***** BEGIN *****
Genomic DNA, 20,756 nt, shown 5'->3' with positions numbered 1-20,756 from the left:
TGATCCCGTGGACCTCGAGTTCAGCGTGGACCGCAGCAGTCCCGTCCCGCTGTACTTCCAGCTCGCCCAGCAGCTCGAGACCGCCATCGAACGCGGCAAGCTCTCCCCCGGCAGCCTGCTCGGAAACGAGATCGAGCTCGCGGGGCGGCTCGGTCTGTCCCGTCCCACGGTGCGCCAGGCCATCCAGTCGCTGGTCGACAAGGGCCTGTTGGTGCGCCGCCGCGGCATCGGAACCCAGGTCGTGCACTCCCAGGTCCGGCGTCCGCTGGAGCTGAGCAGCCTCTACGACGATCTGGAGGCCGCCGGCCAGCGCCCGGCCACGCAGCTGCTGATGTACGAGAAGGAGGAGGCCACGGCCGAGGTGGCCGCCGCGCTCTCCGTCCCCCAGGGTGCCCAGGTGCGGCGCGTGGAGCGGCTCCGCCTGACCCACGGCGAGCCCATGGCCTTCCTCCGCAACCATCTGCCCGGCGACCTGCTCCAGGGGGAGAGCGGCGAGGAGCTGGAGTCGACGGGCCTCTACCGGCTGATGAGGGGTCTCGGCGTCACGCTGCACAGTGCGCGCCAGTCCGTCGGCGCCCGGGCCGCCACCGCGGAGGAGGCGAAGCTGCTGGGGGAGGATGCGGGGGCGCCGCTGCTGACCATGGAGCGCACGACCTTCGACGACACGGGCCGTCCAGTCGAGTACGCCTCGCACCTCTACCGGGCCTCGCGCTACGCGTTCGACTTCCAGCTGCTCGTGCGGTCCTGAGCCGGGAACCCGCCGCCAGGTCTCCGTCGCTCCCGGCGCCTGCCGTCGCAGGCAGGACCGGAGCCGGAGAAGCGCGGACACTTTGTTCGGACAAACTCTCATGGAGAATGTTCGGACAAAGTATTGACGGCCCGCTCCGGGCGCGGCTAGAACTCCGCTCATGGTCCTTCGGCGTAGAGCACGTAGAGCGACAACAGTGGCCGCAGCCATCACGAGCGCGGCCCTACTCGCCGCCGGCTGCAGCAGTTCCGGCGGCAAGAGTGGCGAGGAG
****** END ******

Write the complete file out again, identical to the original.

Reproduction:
Genomic DNA, 20,756 nt, shown 5'->3' with positions numbered 1-20,756 from the left:
TGATCCCGTGGACCTCGAGTTCAGCGTGGACCGCAGCAGTCCCGTCCCGCTGTACTTCCAGCTCGCCCAGCAGCTCGAGACCGCCATCGAACGCGGCAAGCTCTCCCCCGGCAGCCTGCTCGGAAACGAGATCGAGCTCGCGGGGCGGCTCGGTCTGTCCCGTCCCACGGTGCGCCAGGCCATCCAGTCGCTGGTCGACAAGGGCCTGTTGGTGCGCCGCCGCGGCATCGGAACCCAGGTCGTGCACTCCCAGGTCCGGCGTCCGCTGGAGCTGAGCAGCCTCTACGACGATCTGGAGGCCGCCGGCCAGCGCCCGGCCACGCAGCTGCTGATGTACGAGAAGGAGGAGGCCACGGCCGAGGTGGCCGCCGCGCTCTCCGTCCCCCAGGGTGCCCAGGTGCGGCGCGTGGAGCGGCTCCGCCTGACCCACGGCGAGCCCATGGCCTTCCTCCGCAACCATCTGCCCGGCGACCTGCTCCAGGGGGAGAGCGGCGAGGAGCTGGAGTCGACGGGCCTCTACCGGCTGATGAGGGGTCTCGGCGTCACGCTGCACAGTGCGCGCCAGTCCGTCGGCGCCCGGGCCGCCACCGCGGAGGAGGCGAAGCTGCTGGGGGAGGATGCGGGGGCGCCGCTGCTGACCATGGAGCGCACGACCTTCGACGACACGGGCCGTCCAGTCGAGTACGCCTCGCACCTCTACCGGGCCTCGCGCTACGCGTTCGACTTCCAGCTGCTCGTGCGGTCCTGAGCCGGGAACCCGCCGCCAGGTCTCCGTCGCTCCCGGCGCCTGCCGTCGCAGGCAGGACCGGAGCCGGAGAAGCGCGGACACTTTGTTCGGACAAACTCTCATGGAGAATGTTCGGACAAAGTATTGACGGCCCGCTCCGGGCGCGGCTAGAACTCCGCTCATGGTCCTTCGGCGTAGAGCACGTAGAGCGACAACAGTGGCCGCAGCCATCACGAGCGCGGCCCTACTCGCCGCCGGCTGCAGCAGTTCCGGCGGCAAGAGTGGCGAGGAG